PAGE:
I feel a little weird doing a memorial for Charlton Heston after spending more than a week covering the Planet of the Apes movies.
I've never been a huge fan of either Ben Hur or The Ten Commandments, though those two films were certainly holiday staples in my childhood. It's his trifecta of great sci-fi movies from the 60s and 70s that made me a fan of his: Apes, Soylent Green, and The Omega Man.
Though it is the weaker of the three, Omega Man has some great moments that are often overshadowed by those in the other two movies. In fact, I think that this clip features a great Heston line that should stand on a level with those of Apes and the final line of Soylent Green:
He also didn't take himself too seriously, as was evident by the two hilarious appearances as host of Saturday Night Live in 1987 and 1993. The later one featured one of the best versions of a common bit on SNL: the monologue where the host takes questions from the audience. In this version, the audience is made up entirely of apes who all ask questions about how it is that Heston can talk. Unfortunately, I couldn't find a clip of this, but you can find the transcript here. And here's another script from a great sketch on that episode, "Bag Boy,", where Heston plays a 65-year-old bag boy named Elwin who vaguely threatens his manager whenever the manager corrects Elwin's mistakes.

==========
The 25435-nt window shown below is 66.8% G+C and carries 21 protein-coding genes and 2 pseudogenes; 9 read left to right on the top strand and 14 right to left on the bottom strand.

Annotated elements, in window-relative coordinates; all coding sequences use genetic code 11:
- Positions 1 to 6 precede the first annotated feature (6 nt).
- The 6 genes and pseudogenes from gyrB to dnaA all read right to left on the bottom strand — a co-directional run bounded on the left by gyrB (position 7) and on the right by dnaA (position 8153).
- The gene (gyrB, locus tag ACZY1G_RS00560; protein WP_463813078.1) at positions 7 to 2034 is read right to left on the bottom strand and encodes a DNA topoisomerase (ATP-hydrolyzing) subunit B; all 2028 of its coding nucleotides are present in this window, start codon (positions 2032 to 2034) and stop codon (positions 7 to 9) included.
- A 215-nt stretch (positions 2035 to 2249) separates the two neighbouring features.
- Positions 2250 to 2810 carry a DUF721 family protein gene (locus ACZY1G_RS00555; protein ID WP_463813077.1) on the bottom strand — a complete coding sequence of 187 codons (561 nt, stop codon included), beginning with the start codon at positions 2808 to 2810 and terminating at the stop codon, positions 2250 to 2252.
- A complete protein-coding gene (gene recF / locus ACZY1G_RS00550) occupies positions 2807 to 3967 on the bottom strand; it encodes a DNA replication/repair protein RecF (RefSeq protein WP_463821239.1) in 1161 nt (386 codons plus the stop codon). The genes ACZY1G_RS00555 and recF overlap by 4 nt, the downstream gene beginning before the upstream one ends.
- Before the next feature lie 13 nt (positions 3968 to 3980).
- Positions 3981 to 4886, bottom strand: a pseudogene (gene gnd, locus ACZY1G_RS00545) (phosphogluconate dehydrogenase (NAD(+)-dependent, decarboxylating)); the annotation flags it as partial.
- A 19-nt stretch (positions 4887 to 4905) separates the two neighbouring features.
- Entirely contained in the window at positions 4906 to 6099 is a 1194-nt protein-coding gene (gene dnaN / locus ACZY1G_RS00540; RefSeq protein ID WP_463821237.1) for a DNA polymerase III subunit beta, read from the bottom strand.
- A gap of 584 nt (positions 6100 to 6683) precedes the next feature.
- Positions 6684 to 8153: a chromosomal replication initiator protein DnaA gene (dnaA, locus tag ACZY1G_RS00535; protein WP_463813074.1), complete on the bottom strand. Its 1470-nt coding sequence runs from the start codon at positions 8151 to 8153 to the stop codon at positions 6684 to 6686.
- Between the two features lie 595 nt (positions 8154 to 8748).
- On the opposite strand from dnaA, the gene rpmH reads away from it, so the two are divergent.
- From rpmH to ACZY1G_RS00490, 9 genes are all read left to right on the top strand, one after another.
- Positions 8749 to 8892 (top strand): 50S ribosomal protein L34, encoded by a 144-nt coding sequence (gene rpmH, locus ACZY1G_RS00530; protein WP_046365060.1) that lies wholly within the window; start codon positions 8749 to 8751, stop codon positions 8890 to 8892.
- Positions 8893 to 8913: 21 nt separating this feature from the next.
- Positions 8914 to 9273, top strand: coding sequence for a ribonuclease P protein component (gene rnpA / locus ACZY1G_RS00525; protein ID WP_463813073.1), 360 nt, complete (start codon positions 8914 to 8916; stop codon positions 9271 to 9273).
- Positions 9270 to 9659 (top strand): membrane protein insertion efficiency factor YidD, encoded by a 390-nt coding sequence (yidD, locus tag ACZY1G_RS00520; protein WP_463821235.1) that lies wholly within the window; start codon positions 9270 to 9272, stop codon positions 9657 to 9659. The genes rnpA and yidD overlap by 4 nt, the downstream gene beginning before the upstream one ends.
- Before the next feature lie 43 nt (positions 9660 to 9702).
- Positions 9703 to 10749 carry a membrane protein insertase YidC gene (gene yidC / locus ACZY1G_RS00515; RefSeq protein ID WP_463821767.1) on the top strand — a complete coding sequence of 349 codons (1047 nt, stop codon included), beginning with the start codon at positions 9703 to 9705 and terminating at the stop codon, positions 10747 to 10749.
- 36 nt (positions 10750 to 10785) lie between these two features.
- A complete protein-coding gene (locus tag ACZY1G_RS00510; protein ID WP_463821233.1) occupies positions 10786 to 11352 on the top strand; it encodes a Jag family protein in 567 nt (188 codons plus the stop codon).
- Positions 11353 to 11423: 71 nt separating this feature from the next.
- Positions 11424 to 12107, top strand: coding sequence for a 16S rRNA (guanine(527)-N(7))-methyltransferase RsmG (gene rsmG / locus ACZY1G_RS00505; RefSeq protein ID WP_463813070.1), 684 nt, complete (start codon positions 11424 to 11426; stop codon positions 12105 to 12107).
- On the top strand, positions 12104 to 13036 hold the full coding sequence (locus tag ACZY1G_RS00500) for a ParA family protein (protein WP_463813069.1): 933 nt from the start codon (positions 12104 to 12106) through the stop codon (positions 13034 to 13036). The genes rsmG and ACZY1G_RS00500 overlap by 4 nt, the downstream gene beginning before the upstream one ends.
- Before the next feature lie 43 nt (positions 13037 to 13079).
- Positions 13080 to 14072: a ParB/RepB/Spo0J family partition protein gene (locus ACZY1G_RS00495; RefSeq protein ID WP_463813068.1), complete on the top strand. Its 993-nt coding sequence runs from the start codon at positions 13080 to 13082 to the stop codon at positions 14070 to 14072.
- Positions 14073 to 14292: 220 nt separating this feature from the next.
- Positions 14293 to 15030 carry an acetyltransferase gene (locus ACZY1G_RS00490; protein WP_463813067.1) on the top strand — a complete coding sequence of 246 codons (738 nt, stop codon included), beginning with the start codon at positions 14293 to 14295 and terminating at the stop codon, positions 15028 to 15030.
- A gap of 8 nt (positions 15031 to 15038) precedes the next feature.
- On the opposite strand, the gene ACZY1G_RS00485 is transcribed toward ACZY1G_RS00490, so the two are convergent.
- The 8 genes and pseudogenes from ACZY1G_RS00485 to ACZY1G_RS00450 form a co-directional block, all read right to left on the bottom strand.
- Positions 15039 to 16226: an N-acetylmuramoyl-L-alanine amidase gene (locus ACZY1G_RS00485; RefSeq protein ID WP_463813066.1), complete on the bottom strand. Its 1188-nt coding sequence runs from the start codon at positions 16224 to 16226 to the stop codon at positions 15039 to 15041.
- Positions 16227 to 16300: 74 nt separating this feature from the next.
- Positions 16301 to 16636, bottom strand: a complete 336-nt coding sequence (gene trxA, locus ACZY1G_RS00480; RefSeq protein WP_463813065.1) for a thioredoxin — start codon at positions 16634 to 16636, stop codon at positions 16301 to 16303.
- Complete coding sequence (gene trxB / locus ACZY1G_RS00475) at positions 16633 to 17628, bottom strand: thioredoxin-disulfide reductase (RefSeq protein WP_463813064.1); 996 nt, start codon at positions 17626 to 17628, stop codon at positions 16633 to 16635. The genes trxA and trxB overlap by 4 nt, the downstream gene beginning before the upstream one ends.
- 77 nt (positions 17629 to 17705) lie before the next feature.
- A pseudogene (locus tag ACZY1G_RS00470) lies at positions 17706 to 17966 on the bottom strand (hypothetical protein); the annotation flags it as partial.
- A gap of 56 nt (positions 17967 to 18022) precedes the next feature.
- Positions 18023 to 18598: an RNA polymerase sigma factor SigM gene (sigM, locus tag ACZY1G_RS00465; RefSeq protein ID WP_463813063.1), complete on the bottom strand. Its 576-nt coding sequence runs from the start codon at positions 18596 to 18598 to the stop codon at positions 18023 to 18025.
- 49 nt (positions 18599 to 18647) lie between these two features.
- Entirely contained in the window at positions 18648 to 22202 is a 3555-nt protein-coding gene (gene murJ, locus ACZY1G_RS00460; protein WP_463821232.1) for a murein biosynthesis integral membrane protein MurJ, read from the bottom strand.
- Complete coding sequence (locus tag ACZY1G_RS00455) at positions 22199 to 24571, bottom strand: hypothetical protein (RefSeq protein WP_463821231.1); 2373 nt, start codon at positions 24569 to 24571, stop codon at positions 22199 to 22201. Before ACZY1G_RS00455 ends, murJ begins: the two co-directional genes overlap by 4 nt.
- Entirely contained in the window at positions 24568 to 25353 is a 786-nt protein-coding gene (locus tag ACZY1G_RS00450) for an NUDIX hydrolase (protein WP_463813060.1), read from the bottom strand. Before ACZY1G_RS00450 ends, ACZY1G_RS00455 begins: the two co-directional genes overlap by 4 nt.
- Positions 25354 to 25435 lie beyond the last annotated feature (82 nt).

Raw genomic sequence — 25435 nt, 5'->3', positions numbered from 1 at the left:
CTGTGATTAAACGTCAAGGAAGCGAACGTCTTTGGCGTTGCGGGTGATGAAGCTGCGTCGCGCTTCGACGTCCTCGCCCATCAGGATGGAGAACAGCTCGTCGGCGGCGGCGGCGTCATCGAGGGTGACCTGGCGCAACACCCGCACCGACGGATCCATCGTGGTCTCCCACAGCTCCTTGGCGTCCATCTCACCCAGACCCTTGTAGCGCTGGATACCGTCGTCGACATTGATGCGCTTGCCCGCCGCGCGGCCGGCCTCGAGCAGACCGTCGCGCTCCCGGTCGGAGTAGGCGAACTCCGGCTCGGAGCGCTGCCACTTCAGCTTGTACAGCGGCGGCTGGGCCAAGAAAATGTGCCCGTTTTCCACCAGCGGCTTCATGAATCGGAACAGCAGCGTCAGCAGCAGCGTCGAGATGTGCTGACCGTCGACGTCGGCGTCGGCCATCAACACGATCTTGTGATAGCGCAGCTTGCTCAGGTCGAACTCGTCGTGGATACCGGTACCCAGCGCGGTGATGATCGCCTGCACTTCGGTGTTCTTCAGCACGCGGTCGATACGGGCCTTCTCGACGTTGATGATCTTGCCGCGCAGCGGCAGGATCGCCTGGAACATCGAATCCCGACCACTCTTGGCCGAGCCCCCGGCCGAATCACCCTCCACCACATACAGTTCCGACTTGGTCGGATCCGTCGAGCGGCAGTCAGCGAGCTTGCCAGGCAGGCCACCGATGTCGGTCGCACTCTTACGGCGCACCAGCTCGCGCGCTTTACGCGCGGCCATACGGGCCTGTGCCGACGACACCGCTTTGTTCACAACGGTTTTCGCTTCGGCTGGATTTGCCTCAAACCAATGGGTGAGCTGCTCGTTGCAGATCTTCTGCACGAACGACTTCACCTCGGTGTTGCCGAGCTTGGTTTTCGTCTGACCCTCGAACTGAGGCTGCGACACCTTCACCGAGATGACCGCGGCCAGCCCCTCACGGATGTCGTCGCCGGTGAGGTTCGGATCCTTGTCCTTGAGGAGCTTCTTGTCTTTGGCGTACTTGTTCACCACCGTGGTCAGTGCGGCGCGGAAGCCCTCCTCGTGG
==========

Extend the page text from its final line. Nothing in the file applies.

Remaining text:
Here, though, is another example of how he could make fun of himself: his cameo in Wayne's World, which he sells the shit out of:
And I usually watch Touch of Evil at least once a year. Heston gets a bad rap for this movie: he is miscast as a Mexican detective, but he makes it work, especially in the way his idealism contrasts Orson Welles's performance as the most crooked of crooked cops.